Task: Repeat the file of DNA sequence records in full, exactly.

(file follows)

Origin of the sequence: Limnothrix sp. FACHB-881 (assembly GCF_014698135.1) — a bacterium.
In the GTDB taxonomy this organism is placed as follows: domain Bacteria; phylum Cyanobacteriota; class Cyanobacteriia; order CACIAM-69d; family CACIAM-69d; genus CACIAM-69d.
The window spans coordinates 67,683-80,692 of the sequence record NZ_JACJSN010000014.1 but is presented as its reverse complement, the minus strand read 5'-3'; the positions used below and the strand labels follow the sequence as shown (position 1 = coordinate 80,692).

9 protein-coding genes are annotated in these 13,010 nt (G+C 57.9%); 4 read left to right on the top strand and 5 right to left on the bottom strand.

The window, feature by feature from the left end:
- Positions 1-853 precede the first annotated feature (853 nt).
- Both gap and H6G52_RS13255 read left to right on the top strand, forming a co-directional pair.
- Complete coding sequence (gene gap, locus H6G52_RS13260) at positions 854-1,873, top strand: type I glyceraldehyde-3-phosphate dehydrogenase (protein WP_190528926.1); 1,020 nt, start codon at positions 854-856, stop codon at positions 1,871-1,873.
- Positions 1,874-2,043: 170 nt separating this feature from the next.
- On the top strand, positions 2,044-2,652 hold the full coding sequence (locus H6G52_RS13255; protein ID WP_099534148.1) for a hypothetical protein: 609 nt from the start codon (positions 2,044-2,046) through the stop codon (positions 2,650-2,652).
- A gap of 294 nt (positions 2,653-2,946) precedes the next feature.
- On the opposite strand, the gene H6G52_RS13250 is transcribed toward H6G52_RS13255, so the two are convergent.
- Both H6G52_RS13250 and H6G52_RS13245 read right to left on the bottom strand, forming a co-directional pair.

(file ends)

Origin of the sequence: Limnothrix sp. FACHB-881 (assembly GCF_014698135.1) — a bacterium.
In the GTDB taxonomy this organism is placed as follows: domain Bacteria; phylum Cyanobacteriota; class Cyanobacteriia; order CACIAM-69d; family CACIAM-69d; genus CACIAM-69d.
The window spans coordinates 67,683-80,692 of the sequence record NZ_JACJSN010000014.1 but is presented as its reverse complement, the minus strand read 5'-3'; the positions used below and the strand labels follow the sequence as shown (position 1 = coordinate 80,692).

9 protein-coding genes are annotated in these 13,010 nt (G+C 57.9%); 4 read left to right on the top strand and 5 right to left on the bottom strand.

The window, feature by feature from the left end:
- Positions 1-853 precede the first annotated feature (853 nt).
- Both gap and H6G52_RS13255 read left to right on the top strand, forming a co-directional pair.
- Complete coding sequence (gene gap, locus H6G52_RS13260) at positions 854-1,873, top strand: type I glyceraldehyde-3-phosphate dehydrogenase (protein WP_190528926.1); 1,020 nt, start codon at positions 854-856, stop codon at positions 1,871-1,873.
- Positions 1,874-2,043: 170 nt separating this feature from the next.
- On the top strand, positions 2,044-2,652 hold the full coding sequence (locus H6G52_RS13255; protein ID WP_099534148.1) for a hypothetical protein: 609 nt from the start codon (positions 2,044-2,046) through the stop codon (positions 2,650-2,652).
- A gap of 294 nt (positions 2,653-2,946) precedes the next feature.
- On the opposite strand, the gene H6G52_RS13250 is transcribed toward H6G52_RS13255, so the two are convergent.
- Both H6G52_RS13250 and H6G52_RS13245 read right to left on the bottom strand, forming a co-directional pair.